Resignation mingled with euphoria when I heard my daughter describe to her friends what her daddy does for a living. She and her little trio of chums were busily cluttering the kitchen table with colorful scraps of construction paper while I was cluttering the nearby countertop with discarded wheat bread crusts that would have rendered peanut butter and jelly sandwiches inedible to the quartet of five-year-olds.

It’s a conversation all children get around to, and I just happened to be standing there when the little redheaded neighbor girl brought it up.

“What’s your daddy do? Mine helps sick people,” she beamed with estimable pride. They went right around in a little circle.

“Mine fixes cars.”

“He builds homes.”

Then, in a matter-of-fact voice, my beloved daughter drove a stake through any remaining ambitions I’d nurtured that one day I would achieve something notable in my profession. What does her daddy do?

“He plays with me.”

My first thought was, “Man, how am I going to explain THAT to the IRS?”

But it’s true. I’ve lost track of the billable hours spent posing as a camel, a dragon and Wilbur the pig.

Ever spent an afternoon on the poop deck of a whaling vessel fighting off pirates from Planet Tickle?

I have.

It doesn’t pay squat, but what I really get paid to do isn’t nearly as important.

I have what we in the writing trade call “deadlines.” But that’s a hokey dramatization that should make wordsmiths ashamed. No one dies if my playing Barbies with the kid makes me a tad tardy turning in a story about the golf and gambling splendors of Biloxi, Mississippi.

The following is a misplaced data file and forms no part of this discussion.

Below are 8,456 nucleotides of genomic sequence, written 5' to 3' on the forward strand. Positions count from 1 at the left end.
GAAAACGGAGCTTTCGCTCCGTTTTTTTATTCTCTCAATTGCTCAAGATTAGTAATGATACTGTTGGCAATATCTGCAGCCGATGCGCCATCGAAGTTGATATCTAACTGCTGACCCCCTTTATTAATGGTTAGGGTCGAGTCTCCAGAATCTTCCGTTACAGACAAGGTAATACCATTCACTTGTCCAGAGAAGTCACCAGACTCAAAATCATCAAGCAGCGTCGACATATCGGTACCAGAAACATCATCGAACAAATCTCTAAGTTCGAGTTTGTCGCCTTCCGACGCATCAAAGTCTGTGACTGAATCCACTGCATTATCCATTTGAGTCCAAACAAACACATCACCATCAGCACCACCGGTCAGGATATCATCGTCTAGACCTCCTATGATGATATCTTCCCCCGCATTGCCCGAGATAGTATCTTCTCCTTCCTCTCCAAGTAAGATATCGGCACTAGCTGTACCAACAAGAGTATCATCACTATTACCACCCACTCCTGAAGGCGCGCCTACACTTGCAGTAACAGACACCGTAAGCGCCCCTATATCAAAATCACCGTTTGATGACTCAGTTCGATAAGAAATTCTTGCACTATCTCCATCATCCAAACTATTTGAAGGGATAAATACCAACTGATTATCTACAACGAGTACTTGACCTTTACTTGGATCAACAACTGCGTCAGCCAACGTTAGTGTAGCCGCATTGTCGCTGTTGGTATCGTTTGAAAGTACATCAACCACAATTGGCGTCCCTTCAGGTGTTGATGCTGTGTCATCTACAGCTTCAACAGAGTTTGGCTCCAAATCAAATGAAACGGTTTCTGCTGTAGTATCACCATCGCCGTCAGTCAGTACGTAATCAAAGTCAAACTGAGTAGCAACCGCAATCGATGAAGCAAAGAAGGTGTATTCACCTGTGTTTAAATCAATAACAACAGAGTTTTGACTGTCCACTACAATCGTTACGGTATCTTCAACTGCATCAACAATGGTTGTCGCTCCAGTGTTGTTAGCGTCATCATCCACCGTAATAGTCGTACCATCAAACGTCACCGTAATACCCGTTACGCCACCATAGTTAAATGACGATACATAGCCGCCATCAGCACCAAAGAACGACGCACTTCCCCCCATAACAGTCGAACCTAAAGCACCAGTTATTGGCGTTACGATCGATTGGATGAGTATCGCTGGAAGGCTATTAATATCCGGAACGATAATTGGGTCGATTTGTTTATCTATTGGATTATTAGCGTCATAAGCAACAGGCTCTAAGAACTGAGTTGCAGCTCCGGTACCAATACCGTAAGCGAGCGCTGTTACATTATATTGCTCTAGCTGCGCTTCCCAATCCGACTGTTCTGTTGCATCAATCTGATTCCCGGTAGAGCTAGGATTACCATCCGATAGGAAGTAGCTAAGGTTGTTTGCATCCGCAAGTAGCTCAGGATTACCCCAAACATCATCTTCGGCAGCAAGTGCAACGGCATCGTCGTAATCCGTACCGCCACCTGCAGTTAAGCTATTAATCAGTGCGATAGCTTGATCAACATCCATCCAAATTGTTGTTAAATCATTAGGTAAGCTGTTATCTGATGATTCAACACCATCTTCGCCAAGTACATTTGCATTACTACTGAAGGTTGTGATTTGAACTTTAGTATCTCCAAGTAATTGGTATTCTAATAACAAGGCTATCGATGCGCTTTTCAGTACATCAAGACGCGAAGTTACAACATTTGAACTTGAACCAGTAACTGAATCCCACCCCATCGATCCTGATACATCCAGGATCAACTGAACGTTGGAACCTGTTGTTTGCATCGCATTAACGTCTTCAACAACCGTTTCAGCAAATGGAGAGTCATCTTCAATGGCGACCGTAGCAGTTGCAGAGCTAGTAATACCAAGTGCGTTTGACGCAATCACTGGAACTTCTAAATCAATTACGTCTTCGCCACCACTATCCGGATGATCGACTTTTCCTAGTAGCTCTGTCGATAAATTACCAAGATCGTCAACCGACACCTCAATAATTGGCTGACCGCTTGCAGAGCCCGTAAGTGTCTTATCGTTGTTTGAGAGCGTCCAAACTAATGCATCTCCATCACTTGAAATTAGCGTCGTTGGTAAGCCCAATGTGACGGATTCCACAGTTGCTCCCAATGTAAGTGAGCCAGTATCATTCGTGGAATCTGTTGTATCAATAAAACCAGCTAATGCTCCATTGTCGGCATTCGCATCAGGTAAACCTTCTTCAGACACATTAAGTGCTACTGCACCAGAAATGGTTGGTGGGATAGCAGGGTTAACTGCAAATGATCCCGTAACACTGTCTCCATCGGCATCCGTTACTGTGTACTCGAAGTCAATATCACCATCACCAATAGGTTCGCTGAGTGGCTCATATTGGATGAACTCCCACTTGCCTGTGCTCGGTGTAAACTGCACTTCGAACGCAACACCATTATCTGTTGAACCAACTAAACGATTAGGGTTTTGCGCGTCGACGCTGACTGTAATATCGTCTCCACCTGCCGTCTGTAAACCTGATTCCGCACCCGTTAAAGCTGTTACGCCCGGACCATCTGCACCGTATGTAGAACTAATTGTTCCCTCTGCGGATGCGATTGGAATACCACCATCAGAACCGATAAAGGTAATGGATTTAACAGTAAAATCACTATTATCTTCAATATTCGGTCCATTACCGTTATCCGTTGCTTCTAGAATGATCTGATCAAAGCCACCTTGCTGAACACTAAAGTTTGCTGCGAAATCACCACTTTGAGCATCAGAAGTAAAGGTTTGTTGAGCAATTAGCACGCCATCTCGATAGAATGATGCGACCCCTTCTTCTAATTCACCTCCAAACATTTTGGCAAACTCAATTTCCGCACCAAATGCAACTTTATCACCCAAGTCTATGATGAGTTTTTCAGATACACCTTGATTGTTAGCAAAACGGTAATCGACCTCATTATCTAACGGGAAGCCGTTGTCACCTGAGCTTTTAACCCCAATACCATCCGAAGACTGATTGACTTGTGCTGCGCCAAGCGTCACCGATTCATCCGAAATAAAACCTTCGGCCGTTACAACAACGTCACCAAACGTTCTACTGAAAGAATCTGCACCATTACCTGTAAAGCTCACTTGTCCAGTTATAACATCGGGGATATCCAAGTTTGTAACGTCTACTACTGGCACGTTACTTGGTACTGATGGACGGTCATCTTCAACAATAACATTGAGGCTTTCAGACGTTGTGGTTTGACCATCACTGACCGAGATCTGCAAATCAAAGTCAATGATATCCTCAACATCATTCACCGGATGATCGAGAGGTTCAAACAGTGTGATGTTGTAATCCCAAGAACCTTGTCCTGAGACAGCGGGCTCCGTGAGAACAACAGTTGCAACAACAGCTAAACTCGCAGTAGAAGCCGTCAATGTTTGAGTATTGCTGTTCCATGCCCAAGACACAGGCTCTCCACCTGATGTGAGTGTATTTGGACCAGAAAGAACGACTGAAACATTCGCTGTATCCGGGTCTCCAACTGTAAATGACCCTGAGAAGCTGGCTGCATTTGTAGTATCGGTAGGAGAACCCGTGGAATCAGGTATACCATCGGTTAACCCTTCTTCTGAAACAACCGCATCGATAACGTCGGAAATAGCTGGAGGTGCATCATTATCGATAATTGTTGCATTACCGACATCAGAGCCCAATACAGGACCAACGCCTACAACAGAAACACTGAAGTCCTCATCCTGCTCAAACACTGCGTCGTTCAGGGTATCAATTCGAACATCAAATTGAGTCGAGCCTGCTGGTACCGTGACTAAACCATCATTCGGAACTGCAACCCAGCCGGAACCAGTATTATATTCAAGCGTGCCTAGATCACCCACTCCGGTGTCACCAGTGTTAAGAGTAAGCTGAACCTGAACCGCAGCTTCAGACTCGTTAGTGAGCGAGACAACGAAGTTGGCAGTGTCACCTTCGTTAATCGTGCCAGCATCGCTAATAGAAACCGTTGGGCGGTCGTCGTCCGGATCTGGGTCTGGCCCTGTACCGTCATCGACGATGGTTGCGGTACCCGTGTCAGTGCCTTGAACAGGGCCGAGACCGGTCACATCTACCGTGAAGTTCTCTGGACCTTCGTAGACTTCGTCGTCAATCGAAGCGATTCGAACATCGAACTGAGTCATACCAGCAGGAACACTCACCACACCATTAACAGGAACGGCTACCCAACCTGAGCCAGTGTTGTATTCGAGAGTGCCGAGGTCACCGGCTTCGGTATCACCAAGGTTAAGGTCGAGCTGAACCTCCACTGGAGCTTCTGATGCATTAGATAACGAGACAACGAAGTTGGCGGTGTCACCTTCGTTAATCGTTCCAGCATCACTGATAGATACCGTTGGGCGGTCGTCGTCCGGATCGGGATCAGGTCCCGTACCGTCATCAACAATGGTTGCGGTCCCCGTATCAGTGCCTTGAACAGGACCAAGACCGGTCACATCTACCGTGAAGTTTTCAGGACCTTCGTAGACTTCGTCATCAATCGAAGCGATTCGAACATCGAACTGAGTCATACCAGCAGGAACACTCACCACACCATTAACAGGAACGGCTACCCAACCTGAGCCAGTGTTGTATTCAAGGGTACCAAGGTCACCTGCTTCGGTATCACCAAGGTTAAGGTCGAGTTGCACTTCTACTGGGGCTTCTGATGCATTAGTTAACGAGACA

Men and women in the armed services have deadlines. Surgeons have deadlines.

We all like to think that what we do for a living is important—and often it is. But it’s simply not as important as spending time with our children or the spiritual home duties that no one in their right mind would ever outsource.

And so I wondered, dishing out the carefully squared crust-free PB&Js, did that innocent declaration from my little girl indicate mediocrity in my profession? Or was it a sign of great success in my chosen career?

Anyone bestowed with a kernel of professional ambition is, by middle age, on a uniform march to do better, earn more, and build a legacy that others will admire. Me too. But the odds of us accomplishing anything historic are long and stacked against us. Who among us will be remembered by anyone other than our loved ones 100 years hence?

Fifty? Twenty-five?

That ought not depress. It ought to liberate.

Where are our priorities in the everyday hustle and bustle? How do we choose to spend our time, our energy, our passion? From where does this misconception come that career is king?

Here’s a test: Ask ten people, “Hey, how’ve you been?” All ten will respond with some variation of, “Man, I’ve been busy!” As if being otherwise violates the very laws of nature.

If that’s the case, then consider me an outlaw in every sense of the word. That’s right: I’m a wanted man. Just ask my daughter.

She’s coming down the stairs now. She has her Barbie dolls. That means it’s time for me to end this little diversion, shut the lid on the laptop and disengage my brain from striving for coherent thoughts and structured sentences.

It’s time for me to get back to work.

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